But that’s often like using a shotgun approach. You aim at a target from a hundred yards away with a shotgun and hope a few buckshot pellets actually hit the bull’s eye. Many writers think if they just “point and shoot” they will hit their target every time. But then, when they get lackluster reviews, or dozens of agent or publisher rejections, they can’t figure out what they did wrong, or failed to do.

Why is this? Is there some “secret formula” to writing visually impacting scenes every time?

No, not secret. In fact, the method is staring writers in the face.

Don’t use a shotgun method and hope your readers will react the way you intend. If you are specific in how you set up your scenes, you can direct your readers to pay attention to the exact details you want them to, and you can lead them to feel what you want them to feel.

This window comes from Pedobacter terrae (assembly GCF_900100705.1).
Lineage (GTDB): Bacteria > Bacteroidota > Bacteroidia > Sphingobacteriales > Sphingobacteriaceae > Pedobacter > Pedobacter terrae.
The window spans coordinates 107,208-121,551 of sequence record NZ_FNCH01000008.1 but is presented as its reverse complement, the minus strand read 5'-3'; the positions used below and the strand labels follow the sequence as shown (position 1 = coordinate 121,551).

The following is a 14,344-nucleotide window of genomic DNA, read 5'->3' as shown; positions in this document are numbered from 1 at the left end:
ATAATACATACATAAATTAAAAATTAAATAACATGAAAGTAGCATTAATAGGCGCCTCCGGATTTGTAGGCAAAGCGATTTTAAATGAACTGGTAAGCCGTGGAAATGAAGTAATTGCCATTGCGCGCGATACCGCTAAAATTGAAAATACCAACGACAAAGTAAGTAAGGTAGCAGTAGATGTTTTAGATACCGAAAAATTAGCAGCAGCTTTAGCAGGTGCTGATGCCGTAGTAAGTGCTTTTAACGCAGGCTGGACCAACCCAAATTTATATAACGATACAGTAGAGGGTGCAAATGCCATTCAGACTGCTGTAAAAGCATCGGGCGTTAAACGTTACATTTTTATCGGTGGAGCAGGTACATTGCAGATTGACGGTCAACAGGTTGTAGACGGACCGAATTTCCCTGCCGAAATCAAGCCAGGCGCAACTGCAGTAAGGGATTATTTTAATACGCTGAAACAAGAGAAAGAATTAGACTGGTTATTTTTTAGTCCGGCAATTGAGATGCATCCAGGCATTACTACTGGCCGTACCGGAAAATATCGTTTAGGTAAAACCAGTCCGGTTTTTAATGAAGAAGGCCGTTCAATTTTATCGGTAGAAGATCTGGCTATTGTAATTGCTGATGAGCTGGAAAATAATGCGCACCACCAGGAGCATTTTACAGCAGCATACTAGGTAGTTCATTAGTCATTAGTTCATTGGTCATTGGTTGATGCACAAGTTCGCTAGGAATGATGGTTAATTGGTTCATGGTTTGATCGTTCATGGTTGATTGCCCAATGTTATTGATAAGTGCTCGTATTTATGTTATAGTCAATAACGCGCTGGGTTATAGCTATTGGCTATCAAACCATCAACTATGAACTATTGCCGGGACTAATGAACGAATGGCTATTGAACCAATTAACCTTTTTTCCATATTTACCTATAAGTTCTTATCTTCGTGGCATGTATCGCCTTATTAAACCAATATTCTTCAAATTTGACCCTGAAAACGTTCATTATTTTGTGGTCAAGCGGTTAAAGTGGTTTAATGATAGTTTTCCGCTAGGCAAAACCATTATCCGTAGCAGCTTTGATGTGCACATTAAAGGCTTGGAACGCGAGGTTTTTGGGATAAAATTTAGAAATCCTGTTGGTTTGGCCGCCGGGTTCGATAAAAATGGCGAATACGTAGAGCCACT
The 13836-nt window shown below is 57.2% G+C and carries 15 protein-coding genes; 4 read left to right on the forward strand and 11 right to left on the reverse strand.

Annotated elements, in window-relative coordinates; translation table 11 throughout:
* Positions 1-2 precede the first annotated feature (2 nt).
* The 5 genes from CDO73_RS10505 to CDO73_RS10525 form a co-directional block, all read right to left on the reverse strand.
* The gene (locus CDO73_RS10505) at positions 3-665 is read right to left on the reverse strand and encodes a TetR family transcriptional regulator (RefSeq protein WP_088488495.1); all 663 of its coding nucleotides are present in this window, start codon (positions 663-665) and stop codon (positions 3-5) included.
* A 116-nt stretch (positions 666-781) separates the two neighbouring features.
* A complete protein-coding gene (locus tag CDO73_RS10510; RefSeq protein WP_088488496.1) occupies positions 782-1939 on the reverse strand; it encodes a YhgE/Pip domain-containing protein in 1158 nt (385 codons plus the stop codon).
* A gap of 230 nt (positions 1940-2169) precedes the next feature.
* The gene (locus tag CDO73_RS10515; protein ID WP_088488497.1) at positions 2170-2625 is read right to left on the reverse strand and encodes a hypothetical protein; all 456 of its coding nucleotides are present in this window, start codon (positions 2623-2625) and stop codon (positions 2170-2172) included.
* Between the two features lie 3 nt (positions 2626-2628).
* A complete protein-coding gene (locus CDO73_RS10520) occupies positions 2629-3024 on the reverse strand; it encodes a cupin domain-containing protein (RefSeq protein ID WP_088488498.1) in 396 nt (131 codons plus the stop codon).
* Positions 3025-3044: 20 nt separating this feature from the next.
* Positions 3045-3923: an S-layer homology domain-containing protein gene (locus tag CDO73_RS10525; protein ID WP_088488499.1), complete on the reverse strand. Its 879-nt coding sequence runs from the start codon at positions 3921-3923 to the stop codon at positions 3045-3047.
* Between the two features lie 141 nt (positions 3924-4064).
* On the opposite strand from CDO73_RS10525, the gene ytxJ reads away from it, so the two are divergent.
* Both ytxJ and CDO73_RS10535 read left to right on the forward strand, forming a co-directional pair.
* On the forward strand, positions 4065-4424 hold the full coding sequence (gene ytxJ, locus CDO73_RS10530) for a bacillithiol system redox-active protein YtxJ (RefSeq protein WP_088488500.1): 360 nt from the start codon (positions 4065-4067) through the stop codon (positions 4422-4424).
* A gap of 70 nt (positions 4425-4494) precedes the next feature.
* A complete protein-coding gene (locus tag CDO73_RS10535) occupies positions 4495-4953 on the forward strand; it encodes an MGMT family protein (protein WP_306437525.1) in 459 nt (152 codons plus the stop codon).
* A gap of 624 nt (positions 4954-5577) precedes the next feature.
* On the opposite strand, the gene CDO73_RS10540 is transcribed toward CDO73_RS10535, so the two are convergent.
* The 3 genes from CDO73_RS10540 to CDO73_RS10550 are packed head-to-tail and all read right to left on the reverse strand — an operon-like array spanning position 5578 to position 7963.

The key objective in a scene is to evoke emotion.

If you don’t lead your readers in the right way, they aren’t going to feel that emotion.

They aren’t going to get engaged in your story, and, guess what? They’ll stop reading.

Let me emphasize this further.

Maybe with terrific marketing you can sell a million copies of a mediocre book. It’s possible. But do you really want to write so-so novels and hope that with a ton of marketing and publicity you’ll make a career as a novelist?

Wouldn’t it be so much better to write fantastic novels that readers the world over love and that garners raving reviews?

You saw how to touch readers’ hearts by writing the heart of your story. If you haven’t read through that book yet, find some time to do so.